Rain Drums in My Own Backyard

When you can’t count on rain in Seattle, what can you count on?

Rain seemed to be a necessary ingredient for visiting a rain drum exhibit, so we chose a day when the forecast was for rain. All day long—9 a.m., noon, 3 p.m.

But as we headed east from Seattle on I-90, the sky was disappointingly sunny. We watched anxiously, hoping the clouds were moving in. A sprinkle of drops on the windshield gave us hope. But we arrived at the Cedar River Watershed Education Center under depressingly clear skies.

Rain Drums

Fortunately, the Rain Drum Courtyard is prepared for even a clear day in the Pacific Northwest. In fact, actual rain would interfere with the orchestrated drum routines  created by inconspicuous pipes sprinkling water on the drumheads. Four drum pieces alternate (including Native American, Balinese, and Cuban rhythms) with the occasional croaking frog adding an improvisational note.

It’s a serene place on a midweek spring day. So serene that the docent told us of a woman who once stayed there for hours, lying on a bench, listening to the music of the drums, and de-stressing after an argument with her husband over cleaning the garage!

The Education Center

The exhibit area of the Education Center describes the water cycle in the environment and how water is managed for the region. I flunked as a water manager—I was too quick to release water from the reservoirs anticipating a big storm and flooding. Alas, in the simulation, the storm never came and I was responsible for summer water shortages for the entire city of Seattle. I guess this won’t be an alternate career choice for me.

The exhibits may be set up more for the children’s school groups that visit, but my friend Jackie and I had a lot of fun watching our “water drops” (a cross between a nerf ball and a ping pong ball) get sucked into a tube and circulated around the “environment” (actually a series of clear tubes that take the water drops to the “ocean” or turn them into “snow”). I guess we’re just kids at heart…or too easily amused.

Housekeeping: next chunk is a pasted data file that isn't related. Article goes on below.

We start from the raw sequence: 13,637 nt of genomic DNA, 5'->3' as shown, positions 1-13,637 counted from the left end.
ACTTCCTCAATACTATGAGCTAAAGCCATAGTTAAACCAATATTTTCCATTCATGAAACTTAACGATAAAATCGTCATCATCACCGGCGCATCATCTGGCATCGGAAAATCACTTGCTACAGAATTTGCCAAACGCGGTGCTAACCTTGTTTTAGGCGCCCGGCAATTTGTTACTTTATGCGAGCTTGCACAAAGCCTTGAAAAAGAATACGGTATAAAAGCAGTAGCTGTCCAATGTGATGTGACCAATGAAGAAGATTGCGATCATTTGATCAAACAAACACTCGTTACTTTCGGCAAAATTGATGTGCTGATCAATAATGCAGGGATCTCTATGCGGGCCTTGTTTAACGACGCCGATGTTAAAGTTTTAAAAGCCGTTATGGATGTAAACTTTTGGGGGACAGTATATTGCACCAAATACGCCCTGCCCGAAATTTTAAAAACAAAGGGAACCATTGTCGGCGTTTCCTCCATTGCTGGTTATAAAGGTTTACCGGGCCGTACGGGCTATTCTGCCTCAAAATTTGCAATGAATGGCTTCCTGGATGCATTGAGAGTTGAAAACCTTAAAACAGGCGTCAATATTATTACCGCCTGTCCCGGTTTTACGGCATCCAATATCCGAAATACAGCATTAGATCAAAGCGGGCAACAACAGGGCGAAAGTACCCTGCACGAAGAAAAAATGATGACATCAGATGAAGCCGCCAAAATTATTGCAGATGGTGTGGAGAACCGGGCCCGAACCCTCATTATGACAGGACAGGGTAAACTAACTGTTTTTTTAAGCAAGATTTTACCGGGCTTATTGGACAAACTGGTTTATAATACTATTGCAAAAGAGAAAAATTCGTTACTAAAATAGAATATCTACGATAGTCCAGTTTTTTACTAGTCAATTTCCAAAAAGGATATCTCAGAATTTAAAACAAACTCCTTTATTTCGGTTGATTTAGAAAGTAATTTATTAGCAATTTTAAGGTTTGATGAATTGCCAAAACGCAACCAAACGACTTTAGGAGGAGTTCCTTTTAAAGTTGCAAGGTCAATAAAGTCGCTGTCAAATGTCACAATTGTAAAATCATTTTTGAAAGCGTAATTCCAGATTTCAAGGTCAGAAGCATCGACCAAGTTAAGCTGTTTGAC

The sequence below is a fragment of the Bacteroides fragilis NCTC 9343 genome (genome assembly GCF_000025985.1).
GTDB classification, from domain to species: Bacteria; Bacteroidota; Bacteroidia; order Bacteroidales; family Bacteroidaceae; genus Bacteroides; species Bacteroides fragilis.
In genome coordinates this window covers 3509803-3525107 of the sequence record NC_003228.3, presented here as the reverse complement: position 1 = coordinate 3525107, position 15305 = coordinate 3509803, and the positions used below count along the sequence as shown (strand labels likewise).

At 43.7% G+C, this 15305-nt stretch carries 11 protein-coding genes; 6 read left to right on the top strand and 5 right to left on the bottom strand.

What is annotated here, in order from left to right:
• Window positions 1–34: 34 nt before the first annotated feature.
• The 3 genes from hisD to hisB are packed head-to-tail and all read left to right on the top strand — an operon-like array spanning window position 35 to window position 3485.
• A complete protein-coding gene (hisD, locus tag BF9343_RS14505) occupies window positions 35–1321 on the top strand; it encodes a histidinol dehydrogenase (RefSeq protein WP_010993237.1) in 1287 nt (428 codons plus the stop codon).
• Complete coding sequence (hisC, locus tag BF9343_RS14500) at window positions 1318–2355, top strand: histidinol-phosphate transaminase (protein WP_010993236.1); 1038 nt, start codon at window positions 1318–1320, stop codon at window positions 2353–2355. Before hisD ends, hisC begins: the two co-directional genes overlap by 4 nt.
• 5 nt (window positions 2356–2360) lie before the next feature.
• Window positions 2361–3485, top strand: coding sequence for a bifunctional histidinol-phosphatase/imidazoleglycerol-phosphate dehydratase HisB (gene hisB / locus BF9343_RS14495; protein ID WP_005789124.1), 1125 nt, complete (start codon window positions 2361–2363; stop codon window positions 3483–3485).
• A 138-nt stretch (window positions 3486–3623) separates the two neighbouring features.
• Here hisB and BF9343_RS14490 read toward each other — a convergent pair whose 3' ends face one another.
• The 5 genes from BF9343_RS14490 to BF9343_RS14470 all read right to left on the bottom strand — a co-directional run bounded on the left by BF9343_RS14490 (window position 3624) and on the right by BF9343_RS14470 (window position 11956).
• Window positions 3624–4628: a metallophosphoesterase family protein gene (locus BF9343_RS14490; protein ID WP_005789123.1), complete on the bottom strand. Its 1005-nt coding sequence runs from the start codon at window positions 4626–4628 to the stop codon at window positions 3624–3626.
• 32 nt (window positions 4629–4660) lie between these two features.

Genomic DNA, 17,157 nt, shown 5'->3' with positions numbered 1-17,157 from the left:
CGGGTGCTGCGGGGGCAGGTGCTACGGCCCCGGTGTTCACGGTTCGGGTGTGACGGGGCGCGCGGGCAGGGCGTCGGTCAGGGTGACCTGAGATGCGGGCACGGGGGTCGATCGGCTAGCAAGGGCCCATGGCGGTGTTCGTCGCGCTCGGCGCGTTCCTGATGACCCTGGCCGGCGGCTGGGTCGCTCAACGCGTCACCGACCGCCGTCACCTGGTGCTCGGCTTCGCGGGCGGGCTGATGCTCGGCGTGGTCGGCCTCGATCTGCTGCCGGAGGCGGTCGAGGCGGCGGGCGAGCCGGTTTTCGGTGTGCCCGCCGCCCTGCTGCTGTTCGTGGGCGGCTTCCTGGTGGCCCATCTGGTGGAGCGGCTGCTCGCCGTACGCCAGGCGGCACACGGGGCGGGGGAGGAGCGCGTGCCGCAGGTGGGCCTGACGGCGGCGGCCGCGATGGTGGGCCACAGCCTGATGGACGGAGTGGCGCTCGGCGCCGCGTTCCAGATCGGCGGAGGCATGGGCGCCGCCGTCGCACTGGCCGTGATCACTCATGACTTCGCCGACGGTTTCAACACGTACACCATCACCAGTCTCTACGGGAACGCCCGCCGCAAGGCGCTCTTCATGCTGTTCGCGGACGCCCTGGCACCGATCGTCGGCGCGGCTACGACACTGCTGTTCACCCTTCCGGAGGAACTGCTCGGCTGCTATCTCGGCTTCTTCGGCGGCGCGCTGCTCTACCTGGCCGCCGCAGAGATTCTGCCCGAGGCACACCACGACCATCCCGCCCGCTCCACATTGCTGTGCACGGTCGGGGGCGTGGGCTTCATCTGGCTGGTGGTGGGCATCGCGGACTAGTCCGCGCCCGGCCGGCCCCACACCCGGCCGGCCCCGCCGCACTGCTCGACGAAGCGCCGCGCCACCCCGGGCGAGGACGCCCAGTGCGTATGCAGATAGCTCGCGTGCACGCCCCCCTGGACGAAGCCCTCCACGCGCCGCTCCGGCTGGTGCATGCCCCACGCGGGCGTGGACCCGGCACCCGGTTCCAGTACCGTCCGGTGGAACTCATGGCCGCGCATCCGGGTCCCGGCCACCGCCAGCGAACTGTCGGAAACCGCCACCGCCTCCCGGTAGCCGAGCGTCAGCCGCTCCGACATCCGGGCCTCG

The Ghost Town

Below the Education Center, there’s a path alongside Rattlesnake Lake. It’s a beautiful and peaceful mountain lake. You’d never guess that remnants of the town of Moncton lie below the surface. In 1915, when a dam was built on the Cedar River, this railroad company town unintentionally became a Pacific Northwest Venice. At least until the water got too high and the buildings started floating away. Display boards along the path show photos and tell the history—and of the destruction—of this small town.

I’d heard of the Cedar River Watershed with every news report about floods or water shortages in the area, but never really knew where it was. I’d driven past this highway exit numerous times over the years, always on the way to somewhere else, never taking the exit to find out what was there.

Magical rain drums and an old ghost town—it’s amazing the things that are in my own backyard that I never knew about!